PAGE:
Under Rule 56 of the Federal Rules of Civil Procedure, the court must draw "all justifiable inferences" in favor of the non-moving party. Anderson , 477 U.S. at 255. The court must decide "not whether... the evidence unmistakably favors one side or the other but whether a fair-minded jury could return a verdict for the plaintiff on the evidence presented." Id. at 252. If the non-moving party has produced more than a "mere scintilla of evidence" demonstrating a genuine issue of material fact, then the court may not credit the moving party's "version of events against the opponent, even if the quantity of the [moving party's] evidence far outweighs that of its opponent." Big Apple BMW, Inc. v. BMW of N. Am., Inc. , 974 F.2d 1358, 1363 (3d Cir. 1992).

III. Discussion

A. RESPA

a. Principle Residence

Counts 1-9, 19, and 38 of Mr. Taggart's complaint alleges violations of RESPA. RESPA "does not apply to credit transactions involving extensions of credit (1) primarily for business, commercial, or agricultural purposes...." 12 U.S.C. § 2606(a). The Code of Federal Regulations provides that "RESPA and [Part 3500] apply to all federally related mortgage loans, except for the exemptions provided in paragraph (b) of this section." Paragraph (b) provides an exemption for, among other items, "[a]n extension of credit primarily for a business, commercial, or agricultural purpose, as defined by Regulation Z, 12 CFR 226.3(a)(1). Persons may rely on Regulation Z in determining whether the exemption applies." 24 C.F.R. § 3500.5(b). Regulation Z exempts several categories of lending transactions, including "[a]n extension of credit primarily for a business, commercial or agricultural purpose." 12 C.F.R. § 226.3(a). The Truth in Lending Official Staff Commentary provides:

Credit extended to acquire, improve, or maintain rental property (regardless of the number of housing units) that is not owner-occupied is deemed to be for business purposes. This includes, for example, the acquisition of a warehouse that will be leased or a single-family house that will be rented to another person to live in.1

46 Fed. Reg. 50288, 50297 (Oct. 9, 1981) (as amended 75 Fed. Reg. 7658 (Feb. 22, 2010)).

Eagle Nationwide argues the mortgage loan is not covered by RESPA because the Hatfield property was a rental property, not owner-occupied. In 2006, Mr. Taggart applied for a mortgage for property in Holland, Pennsylvania. On this application, his 2008 application to refinance, and when he filed this lawsuit in 2010, Mr. Taggart listed his current address as the property in Holland, Pennsylvania and listed the Hatfield property as a rental property.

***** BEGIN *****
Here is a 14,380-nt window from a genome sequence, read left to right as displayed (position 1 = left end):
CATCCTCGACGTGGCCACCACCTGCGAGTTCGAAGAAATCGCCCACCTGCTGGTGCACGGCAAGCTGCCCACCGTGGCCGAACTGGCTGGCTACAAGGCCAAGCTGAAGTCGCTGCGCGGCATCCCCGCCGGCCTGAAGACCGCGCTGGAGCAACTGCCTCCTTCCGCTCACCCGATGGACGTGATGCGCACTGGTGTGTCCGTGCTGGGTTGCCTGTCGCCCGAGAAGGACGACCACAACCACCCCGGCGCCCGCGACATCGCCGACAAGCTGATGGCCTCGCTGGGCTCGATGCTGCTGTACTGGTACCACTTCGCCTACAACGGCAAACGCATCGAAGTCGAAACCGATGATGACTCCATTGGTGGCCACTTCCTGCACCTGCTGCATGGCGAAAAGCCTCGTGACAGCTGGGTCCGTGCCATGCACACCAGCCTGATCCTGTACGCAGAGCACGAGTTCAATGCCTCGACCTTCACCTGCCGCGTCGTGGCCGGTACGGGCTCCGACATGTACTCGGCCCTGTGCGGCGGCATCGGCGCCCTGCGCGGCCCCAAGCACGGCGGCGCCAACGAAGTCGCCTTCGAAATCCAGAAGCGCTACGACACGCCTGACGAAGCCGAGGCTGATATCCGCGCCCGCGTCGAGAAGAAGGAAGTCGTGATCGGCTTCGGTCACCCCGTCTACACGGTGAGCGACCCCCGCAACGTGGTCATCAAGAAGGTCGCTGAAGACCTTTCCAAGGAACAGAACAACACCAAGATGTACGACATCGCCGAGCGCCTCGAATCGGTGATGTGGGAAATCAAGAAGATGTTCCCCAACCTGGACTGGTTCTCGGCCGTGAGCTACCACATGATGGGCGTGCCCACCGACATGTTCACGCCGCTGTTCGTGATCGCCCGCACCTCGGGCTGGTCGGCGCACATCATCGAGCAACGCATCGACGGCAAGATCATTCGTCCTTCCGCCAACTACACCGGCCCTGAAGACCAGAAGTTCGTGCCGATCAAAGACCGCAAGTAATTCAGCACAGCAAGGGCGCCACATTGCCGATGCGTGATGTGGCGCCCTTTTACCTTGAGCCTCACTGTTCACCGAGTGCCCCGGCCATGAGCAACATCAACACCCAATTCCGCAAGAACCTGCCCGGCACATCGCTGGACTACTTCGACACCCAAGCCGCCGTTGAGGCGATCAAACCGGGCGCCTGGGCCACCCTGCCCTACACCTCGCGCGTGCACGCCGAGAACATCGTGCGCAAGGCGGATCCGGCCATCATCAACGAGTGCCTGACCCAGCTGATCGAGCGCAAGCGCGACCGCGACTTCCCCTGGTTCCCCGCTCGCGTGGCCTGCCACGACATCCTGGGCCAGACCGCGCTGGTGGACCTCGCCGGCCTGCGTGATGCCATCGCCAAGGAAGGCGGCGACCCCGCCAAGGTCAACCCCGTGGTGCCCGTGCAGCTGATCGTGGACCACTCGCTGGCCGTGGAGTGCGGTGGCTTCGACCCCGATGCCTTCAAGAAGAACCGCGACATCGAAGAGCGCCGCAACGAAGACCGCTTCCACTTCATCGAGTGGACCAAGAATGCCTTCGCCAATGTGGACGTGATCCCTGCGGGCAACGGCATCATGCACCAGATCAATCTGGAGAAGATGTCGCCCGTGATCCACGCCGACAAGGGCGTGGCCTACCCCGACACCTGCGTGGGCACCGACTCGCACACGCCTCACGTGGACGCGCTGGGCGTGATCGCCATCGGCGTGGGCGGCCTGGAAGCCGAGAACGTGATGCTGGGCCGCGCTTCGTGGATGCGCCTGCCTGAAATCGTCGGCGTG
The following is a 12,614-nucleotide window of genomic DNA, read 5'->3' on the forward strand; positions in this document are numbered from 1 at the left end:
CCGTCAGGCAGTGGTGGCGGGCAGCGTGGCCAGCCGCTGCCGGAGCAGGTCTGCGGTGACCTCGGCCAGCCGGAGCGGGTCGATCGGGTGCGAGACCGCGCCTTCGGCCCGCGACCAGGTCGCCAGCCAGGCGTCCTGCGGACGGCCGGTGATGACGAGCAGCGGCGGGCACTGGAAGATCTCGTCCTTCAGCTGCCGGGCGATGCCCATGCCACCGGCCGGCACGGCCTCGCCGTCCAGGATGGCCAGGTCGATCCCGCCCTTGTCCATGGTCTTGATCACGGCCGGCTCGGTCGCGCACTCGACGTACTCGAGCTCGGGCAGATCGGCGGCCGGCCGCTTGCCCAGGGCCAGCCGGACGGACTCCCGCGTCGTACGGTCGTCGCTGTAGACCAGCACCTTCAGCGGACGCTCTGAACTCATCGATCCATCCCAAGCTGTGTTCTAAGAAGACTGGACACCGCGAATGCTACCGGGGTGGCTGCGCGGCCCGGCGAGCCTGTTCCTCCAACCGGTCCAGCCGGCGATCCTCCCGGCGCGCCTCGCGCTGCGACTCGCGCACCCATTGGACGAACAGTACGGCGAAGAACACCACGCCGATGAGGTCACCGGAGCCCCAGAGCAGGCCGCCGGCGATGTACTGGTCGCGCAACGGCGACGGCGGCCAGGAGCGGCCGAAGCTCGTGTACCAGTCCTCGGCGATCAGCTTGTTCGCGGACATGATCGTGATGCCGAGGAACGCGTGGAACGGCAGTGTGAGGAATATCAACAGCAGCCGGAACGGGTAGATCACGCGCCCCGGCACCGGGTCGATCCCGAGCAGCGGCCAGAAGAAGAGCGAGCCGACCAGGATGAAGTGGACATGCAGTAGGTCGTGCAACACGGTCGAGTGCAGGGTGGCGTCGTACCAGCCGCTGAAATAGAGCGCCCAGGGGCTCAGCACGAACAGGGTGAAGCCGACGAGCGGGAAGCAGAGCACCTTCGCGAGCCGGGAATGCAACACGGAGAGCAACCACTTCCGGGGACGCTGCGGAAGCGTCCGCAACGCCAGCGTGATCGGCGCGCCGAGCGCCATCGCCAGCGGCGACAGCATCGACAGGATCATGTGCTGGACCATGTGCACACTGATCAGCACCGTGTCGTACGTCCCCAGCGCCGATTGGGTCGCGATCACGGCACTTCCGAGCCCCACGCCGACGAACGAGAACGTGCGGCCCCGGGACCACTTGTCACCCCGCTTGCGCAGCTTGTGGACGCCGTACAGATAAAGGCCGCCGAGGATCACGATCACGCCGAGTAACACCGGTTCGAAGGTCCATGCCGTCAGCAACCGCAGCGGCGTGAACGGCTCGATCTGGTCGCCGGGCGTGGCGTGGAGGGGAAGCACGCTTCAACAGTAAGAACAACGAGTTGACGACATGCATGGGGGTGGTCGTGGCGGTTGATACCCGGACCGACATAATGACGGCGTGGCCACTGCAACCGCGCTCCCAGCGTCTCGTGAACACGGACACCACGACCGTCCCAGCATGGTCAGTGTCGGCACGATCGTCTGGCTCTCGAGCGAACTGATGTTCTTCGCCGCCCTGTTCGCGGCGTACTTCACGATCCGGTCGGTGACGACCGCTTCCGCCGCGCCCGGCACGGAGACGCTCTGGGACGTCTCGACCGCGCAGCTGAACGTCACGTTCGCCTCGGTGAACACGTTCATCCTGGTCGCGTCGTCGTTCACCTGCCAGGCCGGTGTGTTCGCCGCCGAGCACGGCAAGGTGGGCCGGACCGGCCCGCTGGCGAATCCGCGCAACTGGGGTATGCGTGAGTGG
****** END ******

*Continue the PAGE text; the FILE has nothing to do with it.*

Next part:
Plaintiff argues that "Eagle is simply misrepresenting to the court that they are not liable for violations of fiduciary duties owed to plaintiff and lending violations asserted by plaintiff.... this is erroneous and misleading as provided in this brief and memorandum."

The mortgage loan is not covered by RESPA because, as evidenced by the 2006 mortgage application, the Property was a rental property and was not owner-occupied at the time that the refinancing occurred and the loan was extended by the lender to Plaintiff. Because the Property was not Plaintiff' principle residence at the time that he obtained the loan, RESPA is inapplicable, and Eagle is entitled to summary judgment as to each of those counts.

b. Statute of Limitations

In Counts 1, 2, 5, 6, 8, and 9, Plaintiff alleges violations of RESPA for failing to disclose various fees. Count 1 alleges that Eagle Nationwide charged undisclosed fees to Plaintiff, including a $375 processing fee. Count 2 alleges that Eagle Nationwide failed to disclose all fees on the settlement sheet. Count 5 alleges that Eagle Nationwide charged Plaintiff a lending fee of $4, 100.40 that was unearned. Count 6 alleges that Eagle Nationwide charged Plaintiff a $486.44 interest fee and other unearned fees. Count 8 alleges that Eagle Nationwide charged an undisclosed $695.00 commitment fee. Count 9 alleges that Eagle Nationwide charged broker fees and yield spread premiums in excess of normal market fees and engaged in predatory lending by charging higher than current market rates for loans.

RESPA provides:
Any action pursuant to the provisions of section 2605, 2607, or 2608 of this title may be brought in the United States district court... within 3 years in the case of a violation of section 2605 of this title and 1 year in the case of a violation of section 2607 or 2608 of this title from the date of the occurrence of the violation....

12 U.S.C. § 2614.